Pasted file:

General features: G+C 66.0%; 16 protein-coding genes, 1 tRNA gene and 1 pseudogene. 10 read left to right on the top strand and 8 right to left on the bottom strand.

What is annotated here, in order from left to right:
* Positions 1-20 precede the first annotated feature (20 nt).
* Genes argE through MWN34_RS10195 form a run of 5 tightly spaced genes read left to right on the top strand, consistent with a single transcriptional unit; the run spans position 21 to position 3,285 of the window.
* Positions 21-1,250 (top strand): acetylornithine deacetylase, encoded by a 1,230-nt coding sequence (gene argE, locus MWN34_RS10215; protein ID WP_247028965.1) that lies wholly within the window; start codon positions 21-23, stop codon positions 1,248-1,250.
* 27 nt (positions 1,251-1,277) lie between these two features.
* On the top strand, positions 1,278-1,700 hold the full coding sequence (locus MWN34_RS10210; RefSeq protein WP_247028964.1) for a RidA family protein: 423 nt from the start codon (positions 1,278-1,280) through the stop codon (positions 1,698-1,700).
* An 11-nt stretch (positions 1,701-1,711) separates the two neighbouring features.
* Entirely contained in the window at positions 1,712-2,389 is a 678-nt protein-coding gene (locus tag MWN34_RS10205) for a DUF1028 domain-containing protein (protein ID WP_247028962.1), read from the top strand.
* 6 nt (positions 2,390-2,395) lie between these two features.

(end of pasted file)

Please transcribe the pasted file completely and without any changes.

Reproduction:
General features: G+C 66.0%; 16 protein-coding genes, 1 tRNA gene and 1 pseudogene. 10 read left to right on the top strand and 8 right to left on the bottom strand.

What is annotated here, in order from left to right:
* Positions 1-20 precede the first annotated feature (20 nt).
* Genes argE through MWN34_RS10195 form a run of 5 tightly spaced genes read left to right on the top strand, consistent with a single transcriptional unit; the run spans position 21 to position 3,285 of the window.
* Positions 21-1,250 (top strand): acetylornithine deacetylase, encoded by a 1,230-nt coding sequence (gene argE, locus MWN34_RS10215; protein ID WP_247028965.1) that lies wholly within the window; start codon positions 21-23, stop codon positions 1,248-1,250.
* 27 nt (positions 1,251-1,277) lie between these two features.
* On the top strand, positions 1,278-1,700 hold the full coding sequence (locus MWN34_RS10210; RefSeq protein WP_247028964.1) for a RidA family protein: 423 nt from the start codon (positions 1,278-1,280) through the stop codon (positions 1,698-1,700).
* An 11-nt stretch (positions 1,701-1,711) separates the two neighbouring features.
* Entirely contained in the window at positions 1,712-2,389 is a 678-nt protein-coding gene (locus tag MWN34_RS10205) for a DUF1028 domain-containing protein (protein ID WP_247028962.1), read from the top strand.
* 6 nt (positions 2,390-2,395) lie between these two features.